Prior to transmission, Xk,t undergoes a differential encoding process formulated from [3] as follows:

where St-1 is the DSTBC transmitted at the time instant prior to t. The power normalisation factor , is defined by The first transmitted DSTBC S0 is set as X0,0, which is selected in random from x0. The tth received signal matrix YtЄC2xNris modelled as:

where HtЄC2xNr is the channel matrix. WtЄC2xNr is the received additive white Gaussian noise (AWGN) matrix. The entries of Ht and Wt are independent and identically distributed (i.i.d.) complex Gaussian random variables (RVs) distributed as and respectively. Thus, the average SNR is defined as p = . The channel is assumed to be Rayleigh frequency-flat fading and remains constant for two DSTBC transmission durations as in [3] i.e. (Ht = Ht-1). Therefore, (8) may be further expressed as:

The Viterbi algorithm-based decoding technique at the receiver of the TC-DSTBC system determines the most likely transmitted sequence of by employing a maximum-likelihood (ML) estimation method to minimise the branch metric in (10) for each possible state i to state 3 transition at each t-th decoding stage.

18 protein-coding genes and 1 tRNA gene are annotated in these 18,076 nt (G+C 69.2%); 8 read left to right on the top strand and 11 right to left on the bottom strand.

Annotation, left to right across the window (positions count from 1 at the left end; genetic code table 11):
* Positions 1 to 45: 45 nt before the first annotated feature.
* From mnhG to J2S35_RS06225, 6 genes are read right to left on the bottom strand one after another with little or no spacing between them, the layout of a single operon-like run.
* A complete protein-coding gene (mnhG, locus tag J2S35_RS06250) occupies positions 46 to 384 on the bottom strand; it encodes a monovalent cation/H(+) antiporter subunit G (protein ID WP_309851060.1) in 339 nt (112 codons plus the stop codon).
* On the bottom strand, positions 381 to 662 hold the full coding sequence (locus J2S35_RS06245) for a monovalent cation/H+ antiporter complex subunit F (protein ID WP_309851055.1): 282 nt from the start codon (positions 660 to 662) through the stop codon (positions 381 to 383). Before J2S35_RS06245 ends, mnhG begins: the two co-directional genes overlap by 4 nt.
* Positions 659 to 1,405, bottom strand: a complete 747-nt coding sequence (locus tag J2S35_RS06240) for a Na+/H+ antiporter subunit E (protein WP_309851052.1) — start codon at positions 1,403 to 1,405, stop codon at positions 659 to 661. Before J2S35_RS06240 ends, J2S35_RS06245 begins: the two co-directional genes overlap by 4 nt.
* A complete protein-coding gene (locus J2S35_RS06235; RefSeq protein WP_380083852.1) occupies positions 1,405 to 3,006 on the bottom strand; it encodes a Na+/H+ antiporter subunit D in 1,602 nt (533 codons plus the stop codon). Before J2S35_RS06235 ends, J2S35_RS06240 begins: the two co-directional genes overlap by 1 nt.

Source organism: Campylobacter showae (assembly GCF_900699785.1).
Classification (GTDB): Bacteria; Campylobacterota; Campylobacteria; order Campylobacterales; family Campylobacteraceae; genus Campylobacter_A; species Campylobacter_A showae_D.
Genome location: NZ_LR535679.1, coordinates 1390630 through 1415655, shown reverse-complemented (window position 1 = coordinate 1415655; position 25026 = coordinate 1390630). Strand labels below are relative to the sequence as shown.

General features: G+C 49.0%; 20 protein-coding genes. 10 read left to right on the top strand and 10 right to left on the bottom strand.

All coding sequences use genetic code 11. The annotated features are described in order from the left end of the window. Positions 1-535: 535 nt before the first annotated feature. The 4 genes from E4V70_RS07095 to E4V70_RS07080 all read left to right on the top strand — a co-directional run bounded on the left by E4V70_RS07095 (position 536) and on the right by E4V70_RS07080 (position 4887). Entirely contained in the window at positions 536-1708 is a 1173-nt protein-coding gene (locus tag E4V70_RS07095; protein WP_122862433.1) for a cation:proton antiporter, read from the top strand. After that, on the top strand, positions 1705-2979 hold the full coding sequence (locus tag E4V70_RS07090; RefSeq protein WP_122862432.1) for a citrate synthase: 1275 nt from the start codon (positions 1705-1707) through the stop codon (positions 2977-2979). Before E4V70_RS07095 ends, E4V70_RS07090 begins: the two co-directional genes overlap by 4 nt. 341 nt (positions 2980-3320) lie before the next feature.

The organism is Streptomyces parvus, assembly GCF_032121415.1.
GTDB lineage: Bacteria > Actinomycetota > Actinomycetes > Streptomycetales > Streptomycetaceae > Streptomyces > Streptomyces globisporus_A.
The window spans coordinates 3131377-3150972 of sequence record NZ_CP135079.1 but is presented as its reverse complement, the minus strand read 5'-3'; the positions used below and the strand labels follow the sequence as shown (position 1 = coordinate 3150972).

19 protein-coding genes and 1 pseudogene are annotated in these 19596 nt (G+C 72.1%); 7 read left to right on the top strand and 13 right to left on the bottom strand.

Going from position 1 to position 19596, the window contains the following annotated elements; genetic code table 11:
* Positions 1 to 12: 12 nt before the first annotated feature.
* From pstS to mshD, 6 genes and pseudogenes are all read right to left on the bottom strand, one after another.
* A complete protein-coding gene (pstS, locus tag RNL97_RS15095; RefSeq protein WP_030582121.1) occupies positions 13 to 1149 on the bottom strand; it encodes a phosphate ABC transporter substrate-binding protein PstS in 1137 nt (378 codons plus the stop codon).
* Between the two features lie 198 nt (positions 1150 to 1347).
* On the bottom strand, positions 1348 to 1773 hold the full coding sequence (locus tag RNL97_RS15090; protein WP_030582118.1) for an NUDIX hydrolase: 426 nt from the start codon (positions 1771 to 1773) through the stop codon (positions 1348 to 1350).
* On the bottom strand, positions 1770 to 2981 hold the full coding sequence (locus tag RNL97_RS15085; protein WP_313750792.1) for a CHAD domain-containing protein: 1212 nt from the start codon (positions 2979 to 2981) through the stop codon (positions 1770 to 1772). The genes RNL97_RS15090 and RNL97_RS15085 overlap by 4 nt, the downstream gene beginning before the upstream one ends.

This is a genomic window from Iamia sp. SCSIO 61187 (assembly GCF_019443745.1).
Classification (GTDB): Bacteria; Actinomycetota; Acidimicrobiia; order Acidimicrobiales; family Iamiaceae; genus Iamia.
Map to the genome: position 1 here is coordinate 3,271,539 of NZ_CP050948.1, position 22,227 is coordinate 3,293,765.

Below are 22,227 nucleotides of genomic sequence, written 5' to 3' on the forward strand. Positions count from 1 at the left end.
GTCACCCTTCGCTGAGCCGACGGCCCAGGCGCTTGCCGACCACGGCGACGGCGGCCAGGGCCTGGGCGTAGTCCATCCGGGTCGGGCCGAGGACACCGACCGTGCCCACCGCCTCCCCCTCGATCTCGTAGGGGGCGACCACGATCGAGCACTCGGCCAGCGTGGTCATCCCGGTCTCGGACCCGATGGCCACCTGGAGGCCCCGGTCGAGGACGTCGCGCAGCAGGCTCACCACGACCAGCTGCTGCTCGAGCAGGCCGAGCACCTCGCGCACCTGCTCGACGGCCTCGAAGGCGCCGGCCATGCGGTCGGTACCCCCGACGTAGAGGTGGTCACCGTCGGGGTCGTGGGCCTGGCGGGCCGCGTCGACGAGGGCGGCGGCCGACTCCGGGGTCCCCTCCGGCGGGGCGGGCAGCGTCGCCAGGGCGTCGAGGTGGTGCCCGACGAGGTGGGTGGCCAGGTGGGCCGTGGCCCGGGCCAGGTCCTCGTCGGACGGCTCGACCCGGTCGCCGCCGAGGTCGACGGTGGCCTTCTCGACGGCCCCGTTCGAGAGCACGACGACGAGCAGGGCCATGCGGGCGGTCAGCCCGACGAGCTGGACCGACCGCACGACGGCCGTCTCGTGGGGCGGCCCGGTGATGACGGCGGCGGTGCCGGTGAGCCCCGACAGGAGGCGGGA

where xk is the codebook containing all high-rate space-time codewords of type Bk, which correspond to the state i to state j trellis path of the appropriate trellis diagram. At each state j, the path metric pmjt given by (11) is minimised to determine the survivor path.

where i denotes all the possible previous states with respect to state j, j Є[0:2r+1- 1].



In this section, the computational complexity of the TC-DSTBC Viterbi algorithm-based detector is compared with the computational complexity of the CDD-DSTBC ML detector.

The computational complexity of the CDD-DSTBC ML detector can be assumed to be equal to . The computational complexity of the TC-DSTBC Viterbi algorithm-based detector is dominated by the branch metric computation in (10), which is similar to the ML metric employed by the CDD-DSTBC detector [3, eq. (6)]. However, the Viterbi algorithm-based detector computes for all possible trellis state transitions. Therefore, the computational complexity of the TC-DSTBC Viterbi algorithm-based detector per detected TC-DSTBC codeword can be expressed as: